The U.S along with the UN, and other partners, hosted a major donor conference at the end of March and the U.S pledged $1.1 billion for Haiti’s long term reconstruction needs. In line with the Obama Administration’s comprehensive approach to Sudan, the U.S has carefully supported the effective implementation of peacekeeping mandates in Southern Sudan and Darfur, and promoted improved cooperation between these two peacekeeping missions. To ensure that the UN is prepared to support the upcoming referenda, the U.S continues to work closely with the UN to improve the humanitarian situation on the
A study of the UN interventions in Liberia, South Sudan and Central African Republic in this chapter would greatly enhance international understanding of Africans and how best to prevent, mitigate or end conflicts on the continent. 6.1 THE UNITED NATIONS PEACE KEEPING OPERATION IN CURRENT ARMED CONFLICT SITUATION IN LIBERIA 6.1.1 HISTORICAL BACKGROUND OF THE LIBERIAN STATE Liberia started off as a classic case of enlightened slavery. The first batch of 100 free black Americans and freed slaves were transported to West Africa in a tactical move by the American Colonization Society (ACS) to
Former President and founding leader of the Peoples National Congress (PNC) Party Linden Forbes Sampson Burnham for two decades shaped Guyana’s Foreign Policy destiny after Guyana gained independence from Britain in 1966. When Burnham came to power it was in the midst of a violent struggle for political leadership but he was aided in his fight by the US and Britain. Guyana had inherited a bitter border dispute with neighbours Venezuela and Suriname from its colonial days and had no experience or knowledge of foreign policy formulation. However, through the use of Security Diplomacy through International Organizations (UN), Regional Integration the Non-Align Movement and the African Liberation Movement Burnham achieved Guyana’s foreign policy
The 1960s was a particularly important decade for the African Continent since it was during that period that colonisation, brought about by the 1885 Berlin Conference where European countries namely France, the United Kingdom and Belgium acquired territories as colonies in Africa, came to end ushering a new era where self-determination became the motto that would ultimately characterize world and especially African geopolitics (). In fact, most African countries acquired and were assured of their political and economic independence from and by their respective colonial metropolis thus shaping them into the countries they are today. However, several scholars including Kwame Nkrumah, Frantz Fanon and Ngugi wa ‘Thiong’o all tend to agree that while colonialism ended, a new form of imperialism has emerged and still exists today and has been dubbed neo-colonialism. In this essay, I will aim at explaining the nature, complexities behind and impact of neo-colonialism especially in the African context, using the DRC as the archetypical case that illustrates how neo-colonialism can be envisaged. Before establishing an argument about the Democratic Republic of Congo (DRC) case, I believe it is important that one be aware of what constitutes neo-colonialism.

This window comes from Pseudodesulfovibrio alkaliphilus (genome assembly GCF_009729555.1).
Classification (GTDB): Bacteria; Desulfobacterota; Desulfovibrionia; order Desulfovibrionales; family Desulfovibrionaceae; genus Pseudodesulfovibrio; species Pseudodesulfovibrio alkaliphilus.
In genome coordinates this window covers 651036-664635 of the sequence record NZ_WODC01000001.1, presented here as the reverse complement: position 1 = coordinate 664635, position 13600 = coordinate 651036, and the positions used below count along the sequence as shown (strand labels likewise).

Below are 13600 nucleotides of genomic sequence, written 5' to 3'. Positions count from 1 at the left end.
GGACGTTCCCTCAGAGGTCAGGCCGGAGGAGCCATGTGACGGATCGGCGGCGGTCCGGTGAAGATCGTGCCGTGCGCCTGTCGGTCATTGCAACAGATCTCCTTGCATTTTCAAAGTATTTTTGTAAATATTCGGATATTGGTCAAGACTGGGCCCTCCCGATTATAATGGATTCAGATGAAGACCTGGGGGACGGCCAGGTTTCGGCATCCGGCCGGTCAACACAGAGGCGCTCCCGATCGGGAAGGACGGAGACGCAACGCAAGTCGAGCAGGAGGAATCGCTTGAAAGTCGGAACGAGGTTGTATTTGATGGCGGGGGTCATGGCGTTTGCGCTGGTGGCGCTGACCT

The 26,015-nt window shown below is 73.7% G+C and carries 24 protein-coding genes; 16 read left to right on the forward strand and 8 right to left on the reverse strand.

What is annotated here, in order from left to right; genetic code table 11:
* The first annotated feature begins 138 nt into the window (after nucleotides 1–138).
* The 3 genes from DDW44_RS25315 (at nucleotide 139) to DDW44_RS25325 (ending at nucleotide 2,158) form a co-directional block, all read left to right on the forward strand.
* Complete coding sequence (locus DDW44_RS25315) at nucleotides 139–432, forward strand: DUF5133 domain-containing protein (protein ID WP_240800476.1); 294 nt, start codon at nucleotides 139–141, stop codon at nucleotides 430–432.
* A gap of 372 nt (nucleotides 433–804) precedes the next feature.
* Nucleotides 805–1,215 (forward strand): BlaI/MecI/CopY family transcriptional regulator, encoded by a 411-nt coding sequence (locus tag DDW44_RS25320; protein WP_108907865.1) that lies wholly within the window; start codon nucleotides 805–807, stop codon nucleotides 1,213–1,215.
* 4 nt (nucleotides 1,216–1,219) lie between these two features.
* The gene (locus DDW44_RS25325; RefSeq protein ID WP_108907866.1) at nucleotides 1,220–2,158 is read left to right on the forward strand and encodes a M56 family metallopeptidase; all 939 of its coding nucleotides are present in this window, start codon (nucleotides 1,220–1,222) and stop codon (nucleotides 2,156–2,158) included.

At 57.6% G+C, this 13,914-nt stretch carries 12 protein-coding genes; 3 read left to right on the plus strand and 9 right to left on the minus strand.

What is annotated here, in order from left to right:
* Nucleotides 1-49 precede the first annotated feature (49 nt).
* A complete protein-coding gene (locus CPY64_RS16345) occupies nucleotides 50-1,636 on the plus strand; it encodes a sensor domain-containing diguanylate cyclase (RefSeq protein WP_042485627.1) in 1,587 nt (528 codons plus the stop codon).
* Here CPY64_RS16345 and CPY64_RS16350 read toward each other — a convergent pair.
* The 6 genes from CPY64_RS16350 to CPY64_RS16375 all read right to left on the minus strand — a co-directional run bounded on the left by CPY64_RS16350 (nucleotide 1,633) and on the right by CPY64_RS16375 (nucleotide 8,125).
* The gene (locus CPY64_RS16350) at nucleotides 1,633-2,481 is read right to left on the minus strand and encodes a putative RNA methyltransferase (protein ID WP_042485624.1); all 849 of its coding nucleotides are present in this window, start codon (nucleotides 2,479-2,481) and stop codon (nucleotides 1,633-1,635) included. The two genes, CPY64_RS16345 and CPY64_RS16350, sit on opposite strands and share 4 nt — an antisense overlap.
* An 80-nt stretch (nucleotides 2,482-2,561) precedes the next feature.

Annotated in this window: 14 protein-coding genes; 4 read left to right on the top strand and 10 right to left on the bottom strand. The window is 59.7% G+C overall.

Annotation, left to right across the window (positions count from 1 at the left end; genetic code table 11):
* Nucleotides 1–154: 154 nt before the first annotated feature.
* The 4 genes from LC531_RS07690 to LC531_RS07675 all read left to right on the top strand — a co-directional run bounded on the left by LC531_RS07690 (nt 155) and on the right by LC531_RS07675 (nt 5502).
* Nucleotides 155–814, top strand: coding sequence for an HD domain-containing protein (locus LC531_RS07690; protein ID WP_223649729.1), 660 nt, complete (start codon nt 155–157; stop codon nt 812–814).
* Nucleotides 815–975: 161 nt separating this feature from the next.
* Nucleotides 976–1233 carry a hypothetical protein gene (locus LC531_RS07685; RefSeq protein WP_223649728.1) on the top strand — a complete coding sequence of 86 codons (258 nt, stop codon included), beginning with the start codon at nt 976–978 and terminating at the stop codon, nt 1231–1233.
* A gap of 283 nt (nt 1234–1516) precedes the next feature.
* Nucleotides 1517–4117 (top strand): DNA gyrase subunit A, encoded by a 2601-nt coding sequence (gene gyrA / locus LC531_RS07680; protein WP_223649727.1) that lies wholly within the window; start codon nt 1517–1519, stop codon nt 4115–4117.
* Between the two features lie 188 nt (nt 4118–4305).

Under the scheme, a series of environmental projects have been rolled out worldwide, some of which encourages the locals to be environmentally friendly by providing monetary incentives. They include the Meru and Nanyuki Community Reforestation Project in Africa, the Tongcheng Kaidi Biomass Power Project in China, and the Ankara Landfill Gas to Energy Project that was named the Best Environmental Project of the Year in 2009 by the World Bank. Socio-economic Impact Since BP’s global outreach is extensive; having operations in approximately 80 countries , its social and economic impact crosses national boundaries. Therefore it is important for BP to exercise corporate responsibility towards the host country instead being viewed as a mere resource exploiter (British Petroleum n.d.). In managing social impact amidst its operations across regions, BP has worked closely with the local communities to manage the impact of their work and exploring opportunities to benefit the locals economically.